The range currently includes several series with amounts of renewable content to over 70% (ASTM D 6866) with hardnesses from 50 to 80 Shore A. And, as the company pointed out, while there are other renewably-sourced TPEs on the market, achieving the lower hardnesses with such a high percentage of biobased content is “pretty unique.”
According to Klas Dannäs, Global R&D Coordinator for HEXPOL TPE, the development of the new TPE resulted from the interest that Hexpol noticed from its customers and suppliers, who were under pressure from consumers to “green” their products. “We are seeing increasing demands for the polymer industry to look at how we can work with biobased materials and bring new opportunities for sustainability,” he said. “Our R&D teams are constantly engineering new polymer combinations and we have been working closely with suppliers to develop sustainable and ethical alternatives to fossil-based raw materials.”
Dryflex Green TPE compounds display mechanical and physical properties comparable to TPE from fossil based raw materials. They offer flexibility and tensile properties with a soft-touch feel and can be processed using traditional polymer technologies such as injection molding and extrusion. Moreover, they give adhesion to biobased polymers, such as PE, for 2K and multi-component applications, are fully recyclable and easily colored.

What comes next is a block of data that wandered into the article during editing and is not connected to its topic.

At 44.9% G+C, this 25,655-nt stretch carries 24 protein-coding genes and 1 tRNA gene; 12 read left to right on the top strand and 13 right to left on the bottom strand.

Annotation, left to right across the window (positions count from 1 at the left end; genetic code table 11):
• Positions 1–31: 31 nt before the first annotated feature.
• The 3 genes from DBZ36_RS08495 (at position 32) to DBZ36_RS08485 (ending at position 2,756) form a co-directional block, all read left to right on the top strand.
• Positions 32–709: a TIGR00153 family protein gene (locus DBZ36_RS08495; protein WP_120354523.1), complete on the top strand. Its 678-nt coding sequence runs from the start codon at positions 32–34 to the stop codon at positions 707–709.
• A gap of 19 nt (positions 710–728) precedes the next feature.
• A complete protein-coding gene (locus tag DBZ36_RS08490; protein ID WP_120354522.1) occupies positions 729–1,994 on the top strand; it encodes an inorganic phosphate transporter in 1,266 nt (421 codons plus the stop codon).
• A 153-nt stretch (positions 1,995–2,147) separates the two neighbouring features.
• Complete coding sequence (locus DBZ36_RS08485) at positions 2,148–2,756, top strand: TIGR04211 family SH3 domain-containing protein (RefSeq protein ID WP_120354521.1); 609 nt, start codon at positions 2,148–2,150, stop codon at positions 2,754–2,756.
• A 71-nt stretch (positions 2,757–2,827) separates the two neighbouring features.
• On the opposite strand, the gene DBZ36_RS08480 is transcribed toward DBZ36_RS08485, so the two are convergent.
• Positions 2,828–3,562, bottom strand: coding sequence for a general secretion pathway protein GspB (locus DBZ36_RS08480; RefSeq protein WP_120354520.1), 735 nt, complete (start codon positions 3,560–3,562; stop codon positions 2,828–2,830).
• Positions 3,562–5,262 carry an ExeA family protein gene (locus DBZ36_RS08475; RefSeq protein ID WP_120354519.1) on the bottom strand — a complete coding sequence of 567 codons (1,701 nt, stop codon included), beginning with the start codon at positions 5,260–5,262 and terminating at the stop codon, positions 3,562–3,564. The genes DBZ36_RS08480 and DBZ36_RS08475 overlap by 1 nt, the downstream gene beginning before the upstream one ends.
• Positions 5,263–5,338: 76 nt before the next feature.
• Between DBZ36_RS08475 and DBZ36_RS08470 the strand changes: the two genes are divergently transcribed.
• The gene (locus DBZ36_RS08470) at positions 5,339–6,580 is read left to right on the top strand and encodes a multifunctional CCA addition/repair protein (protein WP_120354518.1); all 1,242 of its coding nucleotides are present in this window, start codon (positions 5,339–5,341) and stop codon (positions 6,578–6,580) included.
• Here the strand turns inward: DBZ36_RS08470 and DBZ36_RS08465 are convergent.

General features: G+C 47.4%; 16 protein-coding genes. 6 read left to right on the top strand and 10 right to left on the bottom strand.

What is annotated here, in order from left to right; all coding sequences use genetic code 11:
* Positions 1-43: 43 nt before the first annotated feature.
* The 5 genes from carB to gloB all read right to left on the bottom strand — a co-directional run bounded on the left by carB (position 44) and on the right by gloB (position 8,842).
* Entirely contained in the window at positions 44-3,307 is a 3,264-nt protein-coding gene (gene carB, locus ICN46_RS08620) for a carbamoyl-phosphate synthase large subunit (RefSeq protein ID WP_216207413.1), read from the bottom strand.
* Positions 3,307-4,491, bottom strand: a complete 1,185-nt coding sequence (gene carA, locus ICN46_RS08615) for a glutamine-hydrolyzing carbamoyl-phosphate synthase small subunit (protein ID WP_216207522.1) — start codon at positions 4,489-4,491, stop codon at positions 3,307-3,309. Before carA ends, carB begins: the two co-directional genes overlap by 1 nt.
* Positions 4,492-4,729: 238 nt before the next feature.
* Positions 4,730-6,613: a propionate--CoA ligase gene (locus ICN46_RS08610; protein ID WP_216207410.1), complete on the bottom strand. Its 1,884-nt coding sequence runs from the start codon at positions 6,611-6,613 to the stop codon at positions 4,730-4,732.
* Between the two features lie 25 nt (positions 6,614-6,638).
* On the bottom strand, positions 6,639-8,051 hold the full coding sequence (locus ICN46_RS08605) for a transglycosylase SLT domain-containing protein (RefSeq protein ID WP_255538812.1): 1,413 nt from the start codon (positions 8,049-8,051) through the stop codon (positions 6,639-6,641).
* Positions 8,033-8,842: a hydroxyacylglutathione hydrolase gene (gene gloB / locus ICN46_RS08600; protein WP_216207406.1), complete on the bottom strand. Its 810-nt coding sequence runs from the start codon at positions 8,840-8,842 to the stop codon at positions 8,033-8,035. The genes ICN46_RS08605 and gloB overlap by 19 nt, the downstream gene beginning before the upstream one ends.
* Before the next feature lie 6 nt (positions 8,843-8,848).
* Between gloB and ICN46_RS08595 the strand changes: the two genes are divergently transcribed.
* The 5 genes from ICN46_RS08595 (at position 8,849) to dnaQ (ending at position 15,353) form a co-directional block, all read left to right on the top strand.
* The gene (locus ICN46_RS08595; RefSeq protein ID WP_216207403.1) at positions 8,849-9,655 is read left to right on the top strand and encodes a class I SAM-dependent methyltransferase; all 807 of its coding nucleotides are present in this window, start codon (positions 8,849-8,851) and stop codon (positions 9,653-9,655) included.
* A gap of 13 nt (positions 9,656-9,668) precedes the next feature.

Hexpol sees opportunities for Dryflex Green TPE compounds to open up sustainability options in the consumer, automotive, packaging, medical and construction markets. As suppliers continue to develop new materials with new possibilities, Hexpol TPE is experimenting with different combinations, “to see what works.” An important goal is to extend the properties of the compounds with biobased content. Developing renewably-sourced TPE with high levels of renewable content that can withstand high temperatures is a challenge.
“Our global teams will work with our customers and supply partners to further test the possibilities of our Dryflex Green TPE compounds, as we continue to engineer progressive solutions to meet new and emerging market demands,” Dannäs said.
At this year’s Fakuma exhibition, the HEXPOL TPE group, headquartered in Sweden, launched a new range of TPE compounds based on raw materials from renewable resources. The range, which is called Dryflex Green, is a family of thermoplastic elastomer compounds based on raw materials from renewable resources such as plant and vegetable crops. The company could not go into further detail about the exact sources, in connection with a number of non-disclosure agreements with partners.